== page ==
J.C. Penney Scales Back in Hope of Recovery

Matt Shelly
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Recent J.C. Penney news has been anything but good for stockholders after the last two years have seen sales plunge by 31 percent. There is a ray of hope on the horizon because former CEO Myron Ullman has taken back the reins in an attempt to make what was once an improbable retail comeback. He will have to make some painful cuts and scale back quite a bit before the J.C. Penney news of the day turns from dour to optimistic.

Ullman was the CEO of Penney's for many years, using coupons and discounts to drive healthy sales and profit margins. Under his tenure, the company successfully transitioned its catalog sales to an online retail business. In fact, the company has been online since 1995, years before many of its closest competitors even thought of opening up Web-based versions of their stores. Sales were brisk, but Ullman was replaced by former Apple executive Ron Johnson who tried to take the company to a slicker, high-end place with products by Martha Stewart and Robert Graves among others. Unfortunately, the core customer didn't like the changes, and soon most J.C. Penney news was about the company's sliding sales. Stock value took a dive by as much as 75 percent, causing industry insiders to predict that the company was on its way out.

In April 2013, Ullman returned to a company in shambles with little good J.C. Penney news to be had. He was tasked with leading a Herculean effort to mount a retail comeback despite a lack of consumer confidence. He made a few changes to repair Johnson's missteps, including scaling back several deals with big name designers that didn't fit with what the base customers desired. He also announced that thirty-three stores would close by May 2014 in an effort to save money. This J.C. Penney news regarding cutbacks was not a surprise and was actually long expected by retail insiders.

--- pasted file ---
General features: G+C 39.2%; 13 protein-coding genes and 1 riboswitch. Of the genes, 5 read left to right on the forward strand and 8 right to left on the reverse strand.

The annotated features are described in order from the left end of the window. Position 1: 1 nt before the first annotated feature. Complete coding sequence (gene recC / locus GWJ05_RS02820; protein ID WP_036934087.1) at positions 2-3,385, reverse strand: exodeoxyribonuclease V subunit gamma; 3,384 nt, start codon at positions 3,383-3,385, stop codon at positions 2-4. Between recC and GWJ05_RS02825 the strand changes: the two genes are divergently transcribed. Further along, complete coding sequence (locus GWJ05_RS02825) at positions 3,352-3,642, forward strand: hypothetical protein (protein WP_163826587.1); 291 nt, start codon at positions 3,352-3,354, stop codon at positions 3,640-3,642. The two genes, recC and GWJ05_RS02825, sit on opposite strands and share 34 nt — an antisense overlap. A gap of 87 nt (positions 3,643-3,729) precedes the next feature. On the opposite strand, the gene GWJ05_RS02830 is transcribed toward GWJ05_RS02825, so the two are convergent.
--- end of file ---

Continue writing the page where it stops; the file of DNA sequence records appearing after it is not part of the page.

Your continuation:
The biggest problem that Ullman will have to tackle is the online side of the business. The JCP.com website used to be very profitable, accounting for 15 percent of the company's total sales. In the last decade, that number has fallen to just 8 percent of overall sales. The online J.C. Penney and the brick-and-mortar version are very disjointed right now, a problem that Ullman has promised to fix with the use of a special team he put together. The team will also have to increase the retailer's social media presence because lots of sales are being driven by social media.

With former CEO Myron Ullman returning, J.C. Penney may make a recovery rather than fading away. Ullman has a big job ahead, but he seems to understand what needs to be done and has teams in place to do it. If he is successful, J.C. Penney news may start coming with a silver lining or turn positive altogether. 


(Photo courtesy of freedigitalphotos.net)


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